At some point in the early 2010s, the European Union was leading on climate change action. These days, with China installing huge quantities of solar panels and producing and selling electric cars at an unprecendented rate, it’s harder to compete on these fronts. Meanwhile, the United States have launched last year the IRA (“Inflation Reduction Act “) with 369 billion dollars allocated to the energy transition… So could the European Union lead again on slashing its greenhouse gases emissions ? I think action in two sectors could prove to provide leadership : buildings and industry.
RENOVATING OLD BUILDINGS
Buildings represent over 36% of European greenhouse gases emissions and 40% of the energy consumption in the European Union. It’s past time to take this into account and seriously act on it. Having written my Master’s thesis on the French residential sector and how it could benefit from both renewables and energy efficiency nearly 20 years ago (!?!), I am angry that nothing serious has been done ever since.
Insulating and renovating the 15-20% of homes that consume the most energy could slash emissions by 50%, based on what is taking place in France and Pareto’s principle / law. This would amount to renovating 40 million buildings. Deep renovation for these buildings should go from exception to standard practice in EU policy according to the Buildings Performance Institute Europe.
This could be done faster and cheaper by industrializing buildings renovation with an Energiesprong-like method. This starts by measuring buildings precisely, and then build elements within an industrial and engineering framework (not artisanal work) in factories. Said elements are then installed on site very fast as everything is already built. It’s just assembling legos. We end up with Net Zero homes that consume as much energy as they produce with solar PV. Financially, the retrofits are paid by the energy savings in the next 20 to 30 years.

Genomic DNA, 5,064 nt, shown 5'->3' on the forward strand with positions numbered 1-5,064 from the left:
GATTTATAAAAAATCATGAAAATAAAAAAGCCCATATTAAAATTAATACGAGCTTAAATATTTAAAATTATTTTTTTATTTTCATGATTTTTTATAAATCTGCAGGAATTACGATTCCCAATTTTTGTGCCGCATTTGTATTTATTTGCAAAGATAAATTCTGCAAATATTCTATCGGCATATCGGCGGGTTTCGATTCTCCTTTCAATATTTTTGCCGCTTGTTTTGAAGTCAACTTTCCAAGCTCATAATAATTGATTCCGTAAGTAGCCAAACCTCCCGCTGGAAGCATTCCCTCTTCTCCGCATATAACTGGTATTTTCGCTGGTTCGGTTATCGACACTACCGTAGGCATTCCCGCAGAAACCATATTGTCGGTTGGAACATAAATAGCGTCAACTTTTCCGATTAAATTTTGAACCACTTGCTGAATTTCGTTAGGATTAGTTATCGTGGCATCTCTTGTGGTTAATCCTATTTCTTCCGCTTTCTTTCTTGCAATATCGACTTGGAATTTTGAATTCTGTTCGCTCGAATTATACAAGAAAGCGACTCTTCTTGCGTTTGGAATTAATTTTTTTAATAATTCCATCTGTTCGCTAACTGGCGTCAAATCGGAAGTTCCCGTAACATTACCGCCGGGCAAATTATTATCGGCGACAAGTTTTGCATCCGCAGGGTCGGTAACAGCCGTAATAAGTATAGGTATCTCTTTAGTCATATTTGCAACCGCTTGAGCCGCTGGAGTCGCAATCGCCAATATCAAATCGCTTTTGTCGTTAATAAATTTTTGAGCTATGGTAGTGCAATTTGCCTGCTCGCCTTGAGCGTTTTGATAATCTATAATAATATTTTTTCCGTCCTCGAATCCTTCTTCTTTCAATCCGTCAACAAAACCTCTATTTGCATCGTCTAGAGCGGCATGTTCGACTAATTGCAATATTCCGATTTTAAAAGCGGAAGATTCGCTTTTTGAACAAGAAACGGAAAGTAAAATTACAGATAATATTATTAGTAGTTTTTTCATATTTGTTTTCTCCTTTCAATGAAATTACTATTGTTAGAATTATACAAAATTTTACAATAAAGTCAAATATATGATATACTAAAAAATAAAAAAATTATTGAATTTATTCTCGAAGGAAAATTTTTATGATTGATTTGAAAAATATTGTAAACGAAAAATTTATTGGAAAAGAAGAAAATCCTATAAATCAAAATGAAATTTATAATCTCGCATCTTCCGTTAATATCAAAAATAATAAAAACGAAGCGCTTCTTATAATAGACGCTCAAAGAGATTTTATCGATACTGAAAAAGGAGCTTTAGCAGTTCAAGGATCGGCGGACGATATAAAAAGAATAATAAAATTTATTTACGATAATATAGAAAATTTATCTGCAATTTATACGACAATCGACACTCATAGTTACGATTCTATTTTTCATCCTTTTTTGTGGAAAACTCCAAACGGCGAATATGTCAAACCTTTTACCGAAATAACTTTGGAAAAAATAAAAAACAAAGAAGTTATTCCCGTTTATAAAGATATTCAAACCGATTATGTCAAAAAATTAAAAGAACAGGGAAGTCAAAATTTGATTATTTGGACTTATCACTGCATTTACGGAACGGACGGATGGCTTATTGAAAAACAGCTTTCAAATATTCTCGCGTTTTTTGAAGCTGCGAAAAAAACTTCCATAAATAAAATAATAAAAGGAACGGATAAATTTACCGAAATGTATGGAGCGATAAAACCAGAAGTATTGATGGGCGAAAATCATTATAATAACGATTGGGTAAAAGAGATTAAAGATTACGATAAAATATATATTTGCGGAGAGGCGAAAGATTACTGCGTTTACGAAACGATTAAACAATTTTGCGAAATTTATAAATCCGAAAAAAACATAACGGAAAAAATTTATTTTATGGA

Additionally, recent studies have shown that heat pumps and residential solar PV operate a great symbiosis. Adding to that a little weatherproofing and insulation where it is needed the most, and we would get comfortable homes and offices, in winter and summer alike.
To stop depending on China, building back the European industry in several sectors appears critical : wind turbines, both solar photovoltaic and thermal panels, geothermal equipment, heat pumps, batteries (from ion lithium to flow batteries and more), as well as biobased materials for comfortable homes and buildings throughout the seasons.
It’s not about the polar bears, it’s about our own cities and countrysides ;
it’s not about the future, it’s about our present ;
it’s not about the environment, it’s about the economy.
(since it’s the only thing that matters to many).
Creating a European response to the US IRA and its 360+ billions of investments also appears vital if we are not to succumb to the American industrial renaissance. As such, the European Union has launched its own Green Deal Industrial Plan, aimed at bringing carbon emissions to Net Zero.
This would not limit itself to technologies, but would also entail faster access to funding and enhancing the necessary skills as between 35% and 40% of all jobs could be affected by the green transition.
Now that’s a cleantech “arms race” that I would genuinely love to see. European nations have enough brilliant minds and enough capital to truly compete and slash emissions fast.
Photo credits : Alexandre Lallemand on Unsplash.